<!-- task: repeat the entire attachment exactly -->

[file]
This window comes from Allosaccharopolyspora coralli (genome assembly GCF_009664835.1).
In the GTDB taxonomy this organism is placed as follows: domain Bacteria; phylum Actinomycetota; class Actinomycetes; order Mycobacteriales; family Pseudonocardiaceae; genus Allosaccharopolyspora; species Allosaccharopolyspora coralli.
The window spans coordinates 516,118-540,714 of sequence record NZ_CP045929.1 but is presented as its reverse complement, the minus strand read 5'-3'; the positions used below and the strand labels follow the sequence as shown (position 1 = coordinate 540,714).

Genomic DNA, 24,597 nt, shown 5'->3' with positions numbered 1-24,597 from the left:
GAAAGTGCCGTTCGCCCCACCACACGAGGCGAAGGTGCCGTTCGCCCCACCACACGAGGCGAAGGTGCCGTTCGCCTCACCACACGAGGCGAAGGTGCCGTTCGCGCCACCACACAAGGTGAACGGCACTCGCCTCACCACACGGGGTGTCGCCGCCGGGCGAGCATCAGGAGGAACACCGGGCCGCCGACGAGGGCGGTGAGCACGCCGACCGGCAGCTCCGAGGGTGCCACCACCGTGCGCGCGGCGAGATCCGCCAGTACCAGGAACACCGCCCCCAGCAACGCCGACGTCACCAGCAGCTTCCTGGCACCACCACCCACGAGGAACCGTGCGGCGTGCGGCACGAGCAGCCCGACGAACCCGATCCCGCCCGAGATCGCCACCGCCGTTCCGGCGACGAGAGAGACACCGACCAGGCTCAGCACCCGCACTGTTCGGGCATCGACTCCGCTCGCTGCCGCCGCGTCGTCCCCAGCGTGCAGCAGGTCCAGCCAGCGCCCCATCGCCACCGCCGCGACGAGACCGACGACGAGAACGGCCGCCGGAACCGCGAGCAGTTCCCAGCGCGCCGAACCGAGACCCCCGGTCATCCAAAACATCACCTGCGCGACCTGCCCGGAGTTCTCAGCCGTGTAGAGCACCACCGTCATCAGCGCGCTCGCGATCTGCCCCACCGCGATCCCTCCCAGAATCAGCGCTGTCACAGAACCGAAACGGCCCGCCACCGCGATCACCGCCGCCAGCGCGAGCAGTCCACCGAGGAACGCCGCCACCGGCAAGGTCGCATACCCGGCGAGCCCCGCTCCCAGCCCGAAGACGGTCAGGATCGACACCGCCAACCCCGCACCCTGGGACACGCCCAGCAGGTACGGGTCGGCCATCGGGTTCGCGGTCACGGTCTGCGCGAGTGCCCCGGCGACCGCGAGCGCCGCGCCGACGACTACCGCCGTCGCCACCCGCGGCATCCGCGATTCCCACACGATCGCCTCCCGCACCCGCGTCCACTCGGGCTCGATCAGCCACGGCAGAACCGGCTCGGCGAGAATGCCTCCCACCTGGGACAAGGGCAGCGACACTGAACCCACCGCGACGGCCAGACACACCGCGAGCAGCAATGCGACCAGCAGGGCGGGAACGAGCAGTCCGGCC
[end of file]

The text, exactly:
This window comes from Allosaccharopolyspora coralli (genome assembly GCF_009664835.1).
In the GTDB taxonomy this organism is placed as follows: domain Bacteria; phylum Actinomycetota; class Actinomycetes; order Mycobacteriales; family Pseudonocardiaceae; genus Allosaccharopolyspora; species Allosaccharopolyspora coralli.
The window spans coordinates 516,118-540,714 of sequence record NZ_CP045929.1 but is presented as its reverse complement, the minus strand read 5'-3'; the positions used below and the strand labels follow the sequence as shown (position 1 = coordinate 540,714).

Genomic DNA, 24,597 nt, shown 5'->3' with positions numbered 1-24,597 from the left:
GAAAGTGCCGTTCGCCCCACCACACGAGGCGAAGGTGCCGTTCGCCCCACCACACGAGGCGAAGGTGCCGTTCGCCTCACCACACGAGGCGAAGGTGCCGTTCGCGCCACCACACAAGGTGAACGGCACTCGCCTCACCACACGGGGTGTCGCCGCCGGGCGAGCATCAGGAGGAACACCGGGCCGCCGACGAGGGCGGTGAGCACGCCGACCGGCAGCTCCGAGGGTGCCACCACCGTGCGCGCGGCGAGATCCGCCAGTACCAGGAACACCGCCCCCAGCAACGCCGACGTCACCAGCAGCTTCCTGGCACCACCACCCACGAGGAACCGTGCGGCGTGCGGCACGAGCAGCCCGACGAACCCGATCCCGCCCGAGATCGCCACCGCCGTTCCGGCGACGAGAGAGACACCGACCAGGCTCAGCACCCGCACTGTTCGGGCATCGACTCCGCTCGCTGCCGCCGCGTCGTCCCCAGCGTGCAGCAGGTCCAGCCAGCGCCCCATCGCCACCGCCGCGACGAGACCGACGACGAGAACGGCCGCCGGAACCGCGAGCAGTTCCCAGCGCGCCGAACCGAGACCCCCGGTCATCCAAAACATCACCTGCGCGACCTGCCCGGAGTTCTCAGCCGTGTAGAGCACCACCGTCATCAGCGCGCTCGCGATCTGCCCCACCGCGATCCCTCCCAGAATCAGCGCTGTCACAGAACCGAAACGGCCCGCCACCGCGATCACCGCCGCCAGCGCGAGCAGTCCACCGAGGAACGCCGCCACCGGCAAGGTCGCATACCCGGCGAGCCCCGCTCCCAGCCCGAAGACGGTCAGGATCGACACCGCCAACCCCGCACCCTGGGACACGCCCAGCAGGTACGGGTCGGCCATCGGGTTCGCGGTCACGGTCTGCGCGAGTGCCCCGGCGACCGCGAGCGCCGCGCCGACGACTACCGCCGTCGCCACCCGCGGCATCCGCGATTCCCACACGATCGCCTCCCGCACCCGCGTCCACTCGGGCTCGATCAGCCACGGCAGAACCGGCTCGGCGAGAATGCCTCCCACCTGGGACAAGGGCAGCGACACTGAACCCACCGCGACGGCCAGACACACCGCGAGCAGCAATGCGACCAGCAGGGCGGGAACGAGCAGTCCGGCC